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Background: Pelvic examination is often included in well-woman visits even when cervical cancer screening is not required.

Purpose: To evaluate the diagnostic accuracy, benefits, and harms of pelvic examination in asymptomatic, nonpregnant, average-risk adult women. Cervical cancer screening was not included.

Data Sources: MEDLINE and Cochrane databases through January 2014 and reference lists from identified studies.

Study Selection: 52 English-language studies, 32 of which included primary data.

Data Extraction: Data were extracted on study and sample characteristics, interventions, and outcomes. Quality of the diagnostic accuracy studies was evaluated using a published instrument, and quality of the survey studies was evaluated with metrics assessing population representativeness, instrument development, and response rates.

Data Synthesis: The positive predictive value of pelvic examination for detecting ovarian cancer was less than 4% in the 2 studies that reported this metric. No studies that investigated the morbidity or mortality benefits of screening pelvic examination for any condition were identified. The percentage of women reporting pelvic examination–related pain or discomfort ranged from 11% to 60% (median, 35%; 8 studies [n = 4576]). Corresponding figures for fear, embarrassment, or anxiety ranged from 10% to 80% (median, 34%; 7 studies [n = 10 702]).

Limitation: Only English-language publications were included; the evidence on diagnostic accuracy, morbidity, and mortality was scant; and the studies reporting harms were generally low quality.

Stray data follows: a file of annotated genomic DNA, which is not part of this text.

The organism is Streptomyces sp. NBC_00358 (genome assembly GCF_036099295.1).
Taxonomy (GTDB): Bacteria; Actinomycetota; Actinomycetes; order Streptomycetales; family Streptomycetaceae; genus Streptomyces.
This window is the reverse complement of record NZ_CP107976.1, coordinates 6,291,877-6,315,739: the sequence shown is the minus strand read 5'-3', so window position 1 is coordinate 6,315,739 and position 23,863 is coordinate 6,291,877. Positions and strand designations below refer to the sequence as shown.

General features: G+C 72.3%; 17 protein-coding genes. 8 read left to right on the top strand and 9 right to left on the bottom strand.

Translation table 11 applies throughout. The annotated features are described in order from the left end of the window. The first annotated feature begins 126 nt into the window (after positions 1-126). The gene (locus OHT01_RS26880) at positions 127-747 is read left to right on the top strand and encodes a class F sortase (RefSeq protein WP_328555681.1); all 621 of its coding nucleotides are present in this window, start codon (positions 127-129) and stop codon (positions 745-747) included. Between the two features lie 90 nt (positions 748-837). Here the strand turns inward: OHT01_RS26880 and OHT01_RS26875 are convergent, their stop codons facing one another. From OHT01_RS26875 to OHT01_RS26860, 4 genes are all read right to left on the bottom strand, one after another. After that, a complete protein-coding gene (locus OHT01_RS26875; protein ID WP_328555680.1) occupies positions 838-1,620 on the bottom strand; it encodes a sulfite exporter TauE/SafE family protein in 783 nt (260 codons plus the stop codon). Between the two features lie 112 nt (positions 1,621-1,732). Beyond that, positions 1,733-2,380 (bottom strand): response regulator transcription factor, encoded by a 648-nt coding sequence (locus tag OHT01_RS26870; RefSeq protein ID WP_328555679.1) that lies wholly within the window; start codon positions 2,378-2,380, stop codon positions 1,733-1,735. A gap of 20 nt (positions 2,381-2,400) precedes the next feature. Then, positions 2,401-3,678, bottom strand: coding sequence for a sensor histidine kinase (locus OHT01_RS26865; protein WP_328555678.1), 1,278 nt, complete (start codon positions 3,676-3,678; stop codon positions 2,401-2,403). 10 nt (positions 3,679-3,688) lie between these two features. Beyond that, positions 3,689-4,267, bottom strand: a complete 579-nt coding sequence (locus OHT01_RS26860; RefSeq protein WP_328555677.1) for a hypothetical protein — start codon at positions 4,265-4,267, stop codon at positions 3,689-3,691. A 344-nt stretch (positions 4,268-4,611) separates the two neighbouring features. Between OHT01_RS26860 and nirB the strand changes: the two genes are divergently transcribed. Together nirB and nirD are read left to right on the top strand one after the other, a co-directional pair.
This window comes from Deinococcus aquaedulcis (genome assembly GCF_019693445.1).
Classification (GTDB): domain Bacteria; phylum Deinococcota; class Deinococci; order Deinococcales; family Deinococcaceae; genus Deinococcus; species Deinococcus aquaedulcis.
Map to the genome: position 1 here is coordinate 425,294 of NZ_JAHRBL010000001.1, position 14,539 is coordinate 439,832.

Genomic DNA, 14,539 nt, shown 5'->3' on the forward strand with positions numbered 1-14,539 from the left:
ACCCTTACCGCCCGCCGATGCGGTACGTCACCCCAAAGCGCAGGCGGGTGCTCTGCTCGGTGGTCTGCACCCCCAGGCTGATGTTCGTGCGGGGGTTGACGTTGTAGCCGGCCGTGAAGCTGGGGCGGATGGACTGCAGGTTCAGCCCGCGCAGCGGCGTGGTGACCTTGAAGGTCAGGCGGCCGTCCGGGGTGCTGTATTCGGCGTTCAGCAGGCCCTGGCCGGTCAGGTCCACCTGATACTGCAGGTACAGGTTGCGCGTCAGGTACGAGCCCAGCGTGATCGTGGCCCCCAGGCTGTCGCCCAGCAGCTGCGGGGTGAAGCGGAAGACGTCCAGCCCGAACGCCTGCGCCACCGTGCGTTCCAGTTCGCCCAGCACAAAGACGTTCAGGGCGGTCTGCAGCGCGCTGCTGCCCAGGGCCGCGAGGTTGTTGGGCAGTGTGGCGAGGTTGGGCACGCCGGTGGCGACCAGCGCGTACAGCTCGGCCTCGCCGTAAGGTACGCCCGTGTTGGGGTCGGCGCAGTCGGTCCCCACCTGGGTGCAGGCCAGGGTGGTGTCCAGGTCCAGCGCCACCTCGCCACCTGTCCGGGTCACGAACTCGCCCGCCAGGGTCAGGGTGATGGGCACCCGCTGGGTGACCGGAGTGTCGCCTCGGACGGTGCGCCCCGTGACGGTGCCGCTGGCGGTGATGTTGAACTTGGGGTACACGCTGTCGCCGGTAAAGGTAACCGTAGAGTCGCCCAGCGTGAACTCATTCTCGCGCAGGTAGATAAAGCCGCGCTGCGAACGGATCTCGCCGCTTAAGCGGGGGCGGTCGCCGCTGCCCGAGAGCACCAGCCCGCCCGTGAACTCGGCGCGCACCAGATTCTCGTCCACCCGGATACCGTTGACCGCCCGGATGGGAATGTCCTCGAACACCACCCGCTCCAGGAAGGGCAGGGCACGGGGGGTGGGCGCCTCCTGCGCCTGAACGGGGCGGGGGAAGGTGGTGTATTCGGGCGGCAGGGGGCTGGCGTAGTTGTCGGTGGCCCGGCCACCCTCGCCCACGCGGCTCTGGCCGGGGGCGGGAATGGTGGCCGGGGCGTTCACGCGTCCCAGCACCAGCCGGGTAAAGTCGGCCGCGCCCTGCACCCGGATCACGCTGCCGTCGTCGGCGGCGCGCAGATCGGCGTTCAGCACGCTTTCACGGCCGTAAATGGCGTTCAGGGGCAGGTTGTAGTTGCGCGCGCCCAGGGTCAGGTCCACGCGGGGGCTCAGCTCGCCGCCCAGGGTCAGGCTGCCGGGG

Conclusion: No data supporting the use of pelvic examination in asymptomatic, average-risk women were found. Low-quality data suggest that pelvic examinations may cause pain, discomfort, fear, anxiety, or embarrassment in about 30% of women.

Primary Funding Source: Department of Veterans Affairs.


Routine pelvic examination has been a regular part of preventive care in women for many decades. In 2008, 63.4 million pelvic examinations were performed in the United States (1). Many women and providers believe that routine pelvic examinations should be included in an annual comprehensive well-woman visit (2). Traditionally, the examination has been used to screen for pathologic conditions through palpation, visualization, and specimen collection and includes inspection of the external genitalia, speculum examination of the vagina and cervix, bimanual examination, and sometimes rectal or rectovaginal examination.

The consensus among major professional groups is that a pelvic examination is not required before provision of hormonal contraception (3) or to screen for chlamydia, gonorrhea, or bacterial vaginosis, all of which can be reliably detected by tests performed on self-collected vulvovaginal swabs or voided urine (for example, nucleic acid amplification for sexually transmitted infections and Gram staining for bacterial vaginosis) (47). Also, there is consensus that screening with Papanicolaou (Pap) smears (obtained during the speculum examination of the cervix) reduces mortality from cervical cancer, and contemporary guidelines specify how often and in whom this test should be done (89). Cervical cancer screening is not recommended more frequently than every 3 years or for women older than 65 years with prior negative examinations, women younger than 21 years, or women without a cervix (8). Obtaining a specimen for cervical cytologic evaluation (Pap smear) does not require and is not an indication for bimanual examination.